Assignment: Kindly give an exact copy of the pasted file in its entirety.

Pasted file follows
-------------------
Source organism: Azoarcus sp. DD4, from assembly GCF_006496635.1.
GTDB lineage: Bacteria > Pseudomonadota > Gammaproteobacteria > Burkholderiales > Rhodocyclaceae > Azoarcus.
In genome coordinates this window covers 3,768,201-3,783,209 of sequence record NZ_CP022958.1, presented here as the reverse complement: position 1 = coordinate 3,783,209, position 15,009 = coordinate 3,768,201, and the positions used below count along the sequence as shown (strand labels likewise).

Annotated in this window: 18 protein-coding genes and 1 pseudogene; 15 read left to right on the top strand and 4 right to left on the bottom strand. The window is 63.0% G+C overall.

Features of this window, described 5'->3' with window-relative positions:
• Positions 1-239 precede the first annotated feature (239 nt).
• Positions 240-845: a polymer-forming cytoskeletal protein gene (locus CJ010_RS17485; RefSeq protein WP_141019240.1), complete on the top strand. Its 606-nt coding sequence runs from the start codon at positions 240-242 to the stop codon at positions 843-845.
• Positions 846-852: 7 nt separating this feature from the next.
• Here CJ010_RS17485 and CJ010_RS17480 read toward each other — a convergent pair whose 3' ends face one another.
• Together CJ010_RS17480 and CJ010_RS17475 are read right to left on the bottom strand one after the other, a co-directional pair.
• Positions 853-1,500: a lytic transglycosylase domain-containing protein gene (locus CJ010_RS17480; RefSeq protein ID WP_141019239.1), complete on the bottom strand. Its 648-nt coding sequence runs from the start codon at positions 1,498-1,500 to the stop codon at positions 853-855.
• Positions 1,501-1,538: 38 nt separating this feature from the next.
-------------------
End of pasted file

Source organism: Azoarcus sp. DD4, from assembly GCF_006496635.1.
GTDB lineage: Bacteria > Pseudomonadota > Gammaproteobacteria > Burkholderiales > Rhodocyclaceae > Azoarcus.
In genome coordinates this window covers 3,768,201-3,783,209 of sequence record NZ_CP022958.1, presented here as the reverse complement: position 1 = coordinate 3,783,209, position 15,009 = coordinate 3,768,201, and the positions used below count along the sequence as shown (strand labels likewise).

Annotated in this window: 18 protein-coding genes and 1 pseudogene; 15 read left to right on the top strand and 4 right to left on the bottom strand. The window is 63.0% G+C overall.

Features of this window, described 5'->3' with window-relative positions:
• Positions 1-239 precede the first annotated feature (239 nt).
• Positions 240-845: a polymer-forming cytoskeletal protein gene (locus CJ010_RS17485; RefSeq protein WP_141019240.1), complete on the top strand. Its 606-nt coding sequence runs from the start codon at positions 240-242 to the stop codon at positions 843-845.
• Positions 846-852: 7 nt separating this feature from the next.
• Here CJ010_RS17485 and CJ010_RS17480 read toward each other — a convergent pair whose 3' ends face one another.
• Together CJ010_RS17480 and CJ010_RS17475 are read right to left on the bottom strand one after the other, a co-directional pair.
• Positions 853-1,500: a lytic transglycosylase domain-containing protein gene (locus CJ010_RS17480; RefSeq protein ID WP_141019239.1), complete on the bottom strand. Its 648-nt coding sequence runs from the start codon at positions 1,498-1,500 to the stop codon at positions 853-855.
• Positions 1,501-1,538: 38 nt separating this feature from the next.